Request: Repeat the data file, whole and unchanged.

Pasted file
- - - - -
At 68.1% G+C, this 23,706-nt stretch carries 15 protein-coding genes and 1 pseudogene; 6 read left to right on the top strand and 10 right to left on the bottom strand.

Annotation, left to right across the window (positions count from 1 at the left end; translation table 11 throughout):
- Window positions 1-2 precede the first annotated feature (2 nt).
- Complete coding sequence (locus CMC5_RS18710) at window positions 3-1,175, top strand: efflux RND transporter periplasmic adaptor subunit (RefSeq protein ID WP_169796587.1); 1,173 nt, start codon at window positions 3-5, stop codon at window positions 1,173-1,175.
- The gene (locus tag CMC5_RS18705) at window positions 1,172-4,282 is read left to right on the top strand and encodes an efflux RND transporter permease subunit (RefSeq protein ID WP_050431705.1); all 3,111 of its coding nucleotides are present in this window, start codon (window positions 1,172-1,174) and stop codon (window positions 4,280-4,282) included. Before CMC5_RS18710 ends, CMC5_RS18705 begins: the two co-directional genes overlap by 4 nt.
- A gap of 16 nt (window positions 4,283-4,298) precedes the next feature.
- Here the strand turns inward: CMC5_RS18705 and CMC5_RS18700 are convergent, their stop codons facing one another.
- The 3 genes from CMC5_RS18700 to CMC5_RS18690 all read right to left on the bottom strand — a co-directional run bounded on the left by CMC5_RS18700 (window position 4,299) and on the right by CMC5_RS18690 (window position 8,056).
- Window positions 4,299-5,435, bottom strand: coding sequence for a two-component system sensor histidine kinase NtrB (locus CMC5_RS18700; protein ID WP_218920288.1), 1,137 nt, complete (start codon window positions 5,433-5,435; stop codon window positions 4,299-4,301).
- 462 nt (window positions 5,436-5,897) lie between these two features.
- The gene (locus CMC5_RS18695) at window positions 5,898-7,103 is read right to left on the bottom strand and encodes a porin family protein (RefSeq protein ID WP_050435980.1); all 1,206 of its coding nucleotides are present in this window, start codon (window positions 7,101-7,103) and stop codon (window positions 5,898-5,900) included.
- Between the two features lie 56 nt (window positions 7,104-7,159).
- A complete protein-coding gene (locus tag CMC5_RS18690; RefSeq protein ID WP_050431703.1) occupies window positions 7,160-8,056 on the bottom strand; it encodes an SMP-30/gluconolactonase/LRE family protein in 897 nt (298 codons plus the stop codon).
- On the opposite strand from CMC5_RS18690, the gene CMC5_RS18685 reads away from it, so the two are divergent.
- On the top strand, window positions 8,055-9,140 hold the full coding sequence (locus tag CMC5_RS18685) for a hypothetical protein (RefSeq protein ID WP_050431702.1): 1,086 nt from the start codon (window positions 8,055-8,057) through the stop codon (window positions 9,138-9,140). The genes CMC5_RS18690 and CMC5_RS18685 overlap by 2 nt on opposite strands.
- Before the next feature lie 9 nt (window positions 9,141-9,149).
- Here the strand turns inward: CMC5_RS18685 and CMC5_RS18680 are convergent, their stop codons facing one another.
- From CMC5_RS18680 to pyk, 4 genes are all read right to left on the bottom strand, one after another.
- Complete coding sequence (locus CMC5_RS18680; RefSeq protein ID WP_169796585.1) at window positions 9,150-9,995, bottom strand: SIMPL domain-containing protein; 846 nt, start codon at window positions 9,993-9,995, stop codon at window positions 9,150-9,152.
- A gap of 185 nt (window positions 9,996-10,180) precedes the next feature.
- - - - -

At 68.1% G+C, this 23,706-nt stretch carries 15 protein-coding genes and 1 pseudogene; 6 read left to right on the top strand and 10 right to left on the bottom strand.

Annotation, left to right across the window (positions count from 1 at the left end; translation table 11 throughout):
- Window positions 1-2 precede the first annotated feature (2 nt).
- Complete coding sequence (locus CMC5_RS18710) at window positions 3-1,175, top strand: efflux RND transporter periplasmic adaptor subunit (RefSeq protein ID WP_169796587.1); 1,173 nt, start codon at window positions 3-5, stop codon at window positions 1,173-1,175.
- The gene (locus tag CMC5_RS18705) at window positions 1,172-4,282 is read left to right on the top strand and encodes an efflux RND transporter permease subunit (RefSeq protein ID WP_050431705.1); all 3,111 of its coding nucleotides are present in this window, start codon (window positions 1,172-1,174) and stop codon (window positions 4,280-4,282) included. Before CMC5_RS18710 ends, CMC5_RS18705 begins: the two co-directional genes overlap by 4 nt.
- A gap of 16 nt (window positions 4,283-4,298) precedes the next feature.
- Here the strand turns inward: CMC5_RS18705 and CMC5_RS18700 are convergent, their stop codons facing one another.
- The 3 genes from CMC5_RS18700 to CMC5_RS18690 all read right to left on the bottom strand — a co-directional run bounded on the left by CMC5_RS18700 (window position 4,299) and on the right by CMC5_RS18690 (window position 8,056).
- Window positions 4,299-5,435, bottom strand: coding sequence for a two-component system sensor histidine kinase NtrB (locus CMC5_RS18700; protein ID WP_218920288.1), 1,137 nt, complete (start codon window positions 5,433-5,435; stop codon window positions 4,299-4,301).
- 462 nt (window positions 5,436-5,897) lie between these two features.
- The gene (locus CMC5_RS18695) at window positions 5,898-7,103 is read right to left on the bottom strand and encodes a porin family protein (RefSeq protein ID WP_050435980.1); all 1,206 of its coding nucleotides are present in this window, start codon (window positions 7,101-7,103) and stop codon (window positions 5,898-5,900) included.
- Between the two features lie 56 nt (window positions 7,104-7,159).
- A complete protein-coding gene (locus tag CMC5_RS18690; RefSeq protein ID WP_050431703.1) occupies window positions 7,160-8,056 on the bottom strand; it encodes an SMP-30/gluconolactonase/LRE family protein in 897 nt (298 codons plus the stop codon).
- On the opposite strand from CMC5_RS18690, the gene CMC5_RS18685 reads away from it, so the two are divergent.
- On the top strand, window positions 8,055-9,140 hold the full coding sequence (locus tag CMC5_RS18685) for a hypothetical protein (RefSeq protein ID WP_050431702.1): 1,086 nt from the start codon (window positions 8,055-8,057) through the stop codon (window positions 9,138-9,140). The genes CMC5_RS18690 and CMC5_RS18685 overlap by 2 nt on opposite strands.
- Before the next feature lie 9 nt (window positions 9,141-9,149).
- Here the strand turns inward: CMC5_RS18685 and CMC5_RS18680 are convergent, their stop codons facing one another.
- From CMC5_RS18680 to pyk, 4 genes are all read right to left on the bottom strand, one after another.
- Complete coding sequence (locus CMC5_RS18680; RefSeq protein ID WP_169796585.1) at window positions 9,150-9,995, bottom strand: SIMPL domain-containing protein; 846 nt, start codon at window positions 9,993-9,995, stop codon at window positions 9,150-9,152.
- A gap of 185 nt (window positions 9,996-10,180) precedes the next feature.